2.3. Case 3

A 72-year-old Caucasian male with past medical history of Barrett’s esophagus and high-grade dysplasia presented for EGD and biopsy in order to rule out invasive carcinoma. Endoscopic evaluation revealed a large hiatal hernia and an approximate 3 cm segment of Barrett’s esophagus. There was a concerning focal area of ulceration which was removed via EMR.

Grossly, the specimen was one piece of tan-white soft tissue, measuring 0.7 x 0.4 x 0.2 cm. Microscopic evaluation revealed focal high-grade dysplasia adjacent to squamous epithelium in the middle portion of the specimen. In the deeper aspect of the tissue, there were cavernous and ectatic venous channels as well as a few prominent lobules of minor salivary glands with cystification in the ducts (Figures 5 and 6). The patient was treated with radiofrequency ablation.

3. Discussion

Salivary gland heterotopia in the GI tract is a rare entity. The heterotopic tissue can form a mass, choristoma, which can present as a mass on imaging or as a hypoechoic mucosal or submucosal lesion on EUS, mimicking the presentation of carcinoma. Other possible differential diagnosis includes gastrointestinal stromal tumor (GIST), schwannoma, leiomyoma, ectopic pancreas, cyst, lipoma, and carcinoid. This review will focus on the clinical features, endoscopic/sigmoidoscopic findings, histopathology, ancillary studies, pathogenesis, treatment, and prognosis of salivary gland heterotopias/choristoma based on the 6 cases published in the literature (Table 2) with the addition of the 3 cases reported here for a total of 9 cases.

Salivary gland choristoma in gastrointestinal tract occurs mainly in adults but has been identified in an age range from 5 to 61 years. It occurs more often in males than it does in females, with 7 cases (78%) occurring in males. The race of the patients was not reported in most cases. It can occur in any location in the GI tract with reports of occurrence in the rectal area, rectal diverticulum, jejunum, esophagus, and, now, gastroesophageal junction. The clinical presentation depends on the location. Rectal cases can present as a rectal protrusion/mass, rectal bleeding, anal pain, and sphincter spasm. Cases in the GE junction either present with chronic reflux or are asymptomatic. One case presented in the esophagus with symptoms of belching, regurgitation, and abdominal pain. The youngest reported case was a 5-year-old girl who presented with severe, intermittent abdominal pain and postprandial vomiting due to a salivary choristoma in the jejunum.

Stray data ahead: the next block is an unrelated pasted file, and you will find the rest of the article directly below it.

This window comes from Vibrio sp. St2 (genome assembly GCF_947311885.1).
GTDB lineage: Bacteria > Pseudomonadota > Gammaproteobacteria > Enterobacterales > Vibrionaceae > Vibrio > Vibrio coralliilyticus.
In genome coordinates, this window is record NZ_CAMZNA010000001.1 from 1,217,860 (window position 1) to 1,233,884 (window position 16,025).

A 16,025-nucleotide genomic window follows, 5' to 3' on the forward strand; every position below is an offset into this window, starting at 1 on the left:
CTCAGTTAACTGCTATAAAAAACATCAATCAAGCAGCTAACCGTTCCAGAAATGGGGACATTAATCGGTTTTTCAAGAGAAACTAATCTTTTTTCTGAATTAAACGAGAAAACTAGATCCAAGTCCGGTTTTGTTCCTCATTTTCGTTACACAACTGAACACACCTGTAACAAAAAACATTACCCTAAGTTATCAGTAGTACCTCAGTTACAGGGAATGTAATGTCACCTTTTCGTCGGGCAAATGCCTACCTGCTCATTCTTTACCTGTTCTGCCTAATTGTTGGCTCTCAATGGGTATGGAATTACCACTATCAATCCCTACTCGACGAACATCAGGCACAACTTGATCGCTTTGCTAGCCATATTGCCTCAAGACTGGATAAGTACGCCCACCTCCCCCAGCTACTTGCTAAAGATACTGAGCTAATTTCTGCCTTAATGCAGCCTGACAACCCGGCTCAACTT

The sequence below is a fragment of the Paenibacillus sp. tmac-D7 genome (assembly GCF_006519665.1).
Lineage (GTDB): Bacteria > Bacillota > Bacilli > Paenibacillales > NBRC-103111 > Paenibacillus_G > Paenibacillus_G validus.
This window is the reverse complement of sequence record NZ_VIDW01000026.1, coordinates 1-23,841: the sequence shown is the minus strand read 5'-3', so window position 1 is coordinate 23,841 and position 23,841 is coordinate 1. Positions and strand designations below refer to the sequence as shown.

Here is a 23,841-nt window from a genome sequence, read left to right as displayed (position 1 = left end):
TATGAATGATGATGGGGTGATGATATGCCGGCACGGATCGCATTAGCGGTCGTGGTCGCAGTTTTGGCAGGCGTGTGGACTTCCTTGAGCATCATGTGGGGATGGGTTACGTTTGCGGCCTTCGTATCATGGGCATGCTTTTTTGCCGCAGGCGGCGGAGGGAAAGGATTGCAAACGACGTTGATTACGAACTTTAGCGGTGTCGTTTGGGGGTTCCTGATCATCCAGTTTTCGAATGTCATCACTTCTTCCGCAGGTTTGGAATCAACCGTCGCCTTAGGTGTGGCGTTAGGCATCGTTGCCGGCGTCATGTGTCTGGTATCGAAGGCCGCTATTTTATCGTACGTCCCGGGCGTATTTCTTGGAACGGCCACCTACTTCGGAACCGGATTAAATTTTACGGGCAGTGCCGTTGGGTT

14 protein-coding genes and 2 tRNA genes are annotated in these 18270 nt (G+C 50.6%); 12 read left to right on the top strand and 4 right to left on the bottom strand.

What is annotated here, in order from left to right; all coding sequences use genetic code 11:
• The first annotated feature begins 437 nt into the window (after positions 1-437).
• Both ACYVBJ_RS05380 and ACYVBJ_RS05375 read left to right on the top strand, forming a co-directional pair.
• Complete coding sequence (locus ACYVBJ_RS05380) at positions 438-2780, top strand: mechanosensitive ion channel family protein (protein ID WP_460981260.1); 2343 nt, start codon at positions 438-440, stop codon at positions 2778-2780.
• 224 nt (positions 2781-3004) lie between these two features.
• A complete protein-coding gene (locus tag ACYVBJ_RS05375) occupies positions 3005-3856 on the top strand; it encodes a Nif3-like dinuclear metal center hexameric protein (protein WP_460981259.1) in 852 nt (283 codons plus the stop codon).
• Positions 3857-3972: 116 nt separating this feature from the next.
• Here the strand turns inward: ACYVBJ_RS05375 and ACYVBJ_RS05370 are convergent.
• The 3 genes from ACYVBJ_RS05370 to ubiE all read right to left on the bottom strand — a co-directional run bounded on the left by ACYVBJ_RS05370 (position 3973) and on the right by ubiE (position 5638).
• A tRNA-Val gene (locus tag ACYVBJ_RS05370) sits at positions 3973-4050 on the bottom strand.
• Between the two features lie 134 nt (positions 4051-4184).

The gross appearance is usually that of a single, tan-pink mucosal to subserosal nodule or pedunculated mass, ranging from 1 to 2 cm in size. Microscopically, mixed serous and mucinous glands with salivary ducts resembling submaxillary or sublingual salivary glands are seen.

All the reported cases were treated with either sigmoidoscopic or endoscopic resection, except for the case of the 5-year-old Nigerian girl who underwent exploratory laparotomy and wedge resection due to the unavailability of endoscopic procedures. There were no reports of complications or recurrences. However, the follow-up intervals varied. There was only one report of malignant transformation in the GI. However, this phenomenon has been described in multiple cases of salivary gland heterotopias in the head and neck.

Salivary gland choristoma in the GI tract can form a mass, which can present as a mass on imaging or as a hypoechoic mucosal or submucosal lesion on EUS, mimicking the presentation of a carcinoma. The authors do not suggest that it should be on top of the differential list, however, clinicians should be aware of its occurrence to prevent delay in diagnosis and inappropriate procedures and treatments for the patient.

Conflicts of Interest

The authors declare that there are no conflicts of interest regarding the publication of this paper.